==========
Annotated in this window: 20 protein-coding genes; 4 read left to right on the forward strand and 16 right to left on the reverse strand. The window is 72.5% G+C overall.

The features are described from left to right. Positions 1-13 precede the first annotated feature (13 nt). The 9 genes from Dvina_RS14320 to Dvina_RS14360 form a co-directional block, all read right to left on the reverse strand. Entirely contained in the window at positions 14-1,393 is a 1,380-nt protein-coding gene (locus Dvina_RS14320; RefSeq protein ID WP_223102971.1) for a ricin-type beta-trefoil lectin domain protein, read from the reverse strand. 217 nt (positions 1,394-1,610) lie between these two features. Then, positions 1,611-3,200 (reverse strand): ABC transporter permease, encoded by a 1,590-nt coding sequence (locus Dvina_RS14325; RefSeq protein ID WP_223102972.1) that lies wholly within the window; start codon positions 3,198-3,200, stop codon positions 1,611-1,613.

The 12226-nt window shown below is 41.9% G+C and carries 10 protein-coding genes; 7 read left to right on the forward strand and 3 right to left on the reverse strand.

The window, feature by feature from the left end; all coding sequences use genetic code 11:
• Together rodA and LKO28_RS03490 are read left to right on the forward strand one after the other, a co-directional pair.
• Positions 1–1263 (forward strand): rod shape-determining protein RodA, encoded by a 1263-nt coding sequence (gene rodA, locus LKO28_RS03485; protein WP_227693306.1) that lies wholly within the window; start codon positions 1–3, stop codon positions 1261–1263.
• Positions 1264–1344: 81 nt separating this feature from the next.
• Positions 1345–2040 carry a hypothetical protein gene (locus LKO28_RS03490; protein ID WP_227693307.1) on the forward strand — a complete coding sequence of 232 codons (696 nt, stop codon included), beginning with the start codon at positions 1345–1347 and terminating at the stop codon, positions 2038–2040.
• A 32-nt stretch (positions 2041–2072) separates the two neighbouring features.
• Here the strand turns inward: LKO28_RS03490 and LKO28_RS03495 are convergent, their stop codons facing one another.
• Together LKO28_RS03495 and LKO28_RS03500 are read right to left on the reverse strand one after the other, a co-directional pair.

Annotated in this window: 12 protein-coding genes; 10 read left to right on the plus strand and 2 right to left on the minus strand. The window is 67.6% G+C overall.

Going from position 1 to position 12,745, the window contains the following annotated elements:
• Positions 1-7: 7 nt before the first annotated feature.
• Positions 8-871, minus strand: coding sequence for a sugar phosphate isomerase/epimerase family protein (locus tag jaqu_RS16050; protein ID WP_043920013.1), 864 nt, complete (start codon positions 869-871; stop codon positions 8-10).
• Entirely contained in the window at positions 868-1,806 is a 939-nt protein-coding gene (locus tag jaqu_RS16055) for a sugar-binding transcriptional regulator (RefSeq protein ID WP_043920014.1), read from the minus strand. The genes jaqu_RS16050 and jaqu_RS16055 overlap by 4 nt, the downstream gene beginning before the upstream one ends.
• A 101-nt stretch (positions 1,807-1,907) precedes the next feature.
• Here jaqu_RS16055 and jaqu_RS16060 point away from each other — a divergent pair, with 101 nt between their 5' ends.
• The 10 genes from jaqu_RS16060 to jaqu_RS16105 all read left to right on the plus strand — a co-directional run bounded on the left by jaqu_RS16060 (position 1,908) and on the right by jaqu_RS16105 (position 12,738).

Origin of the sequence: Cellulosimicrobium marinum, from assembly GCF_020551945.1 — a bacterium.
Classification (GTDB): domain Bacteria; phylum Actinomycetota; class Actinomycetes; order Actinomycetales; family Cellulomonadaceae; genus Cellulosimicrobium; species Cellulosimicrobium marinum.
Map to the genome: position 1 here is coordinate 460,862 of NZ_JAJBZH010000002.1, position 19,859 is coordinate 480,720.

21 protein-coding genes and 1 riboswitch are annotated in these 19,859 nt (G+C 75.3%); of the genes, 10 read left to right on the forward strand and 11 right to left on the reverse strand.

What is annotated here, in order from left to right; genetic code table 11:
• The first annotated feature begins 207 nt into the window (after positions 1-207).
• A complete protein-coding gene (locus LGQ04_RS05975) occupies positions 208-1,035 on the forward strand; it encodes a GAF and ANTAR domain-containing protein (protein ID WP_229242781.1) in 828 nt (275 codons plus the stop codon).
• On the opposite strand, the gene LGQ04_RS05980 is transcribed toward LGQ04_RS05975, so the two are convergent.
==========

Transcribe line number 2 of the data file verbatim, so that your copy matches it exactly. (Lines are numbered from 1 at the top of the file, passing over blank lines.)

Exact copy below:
The features are described from left to right. Positions 1-13 precede the first annotated feature (13 nt). The 9 genes from Dvina_RS14320 to Dvina_RS14360 form a co-directional block, all read right to left on the reverse strand. Entirely contained in the window at positions 14-1,393 is a 1,380-nt protein-coding gene (locus Dvina_RS14320; RefSeq protein ID WP_223102971.1) for a ricin-type beta-trefoil lectin domain protein, read from the reverse strand. 217 nt (positions 1,394-1,610) lie between these two features. Then, positions 1,611-3,200 (reverse strand): ABC transporter permease, encoded by a 1,590-nt coding sequence (locus Dvina_RS14325; RefSeq protein ID WP_223102972.1) that lies wholly within the window; start codon positions 3,198-3,200, stop codon positions 1,611-1,613.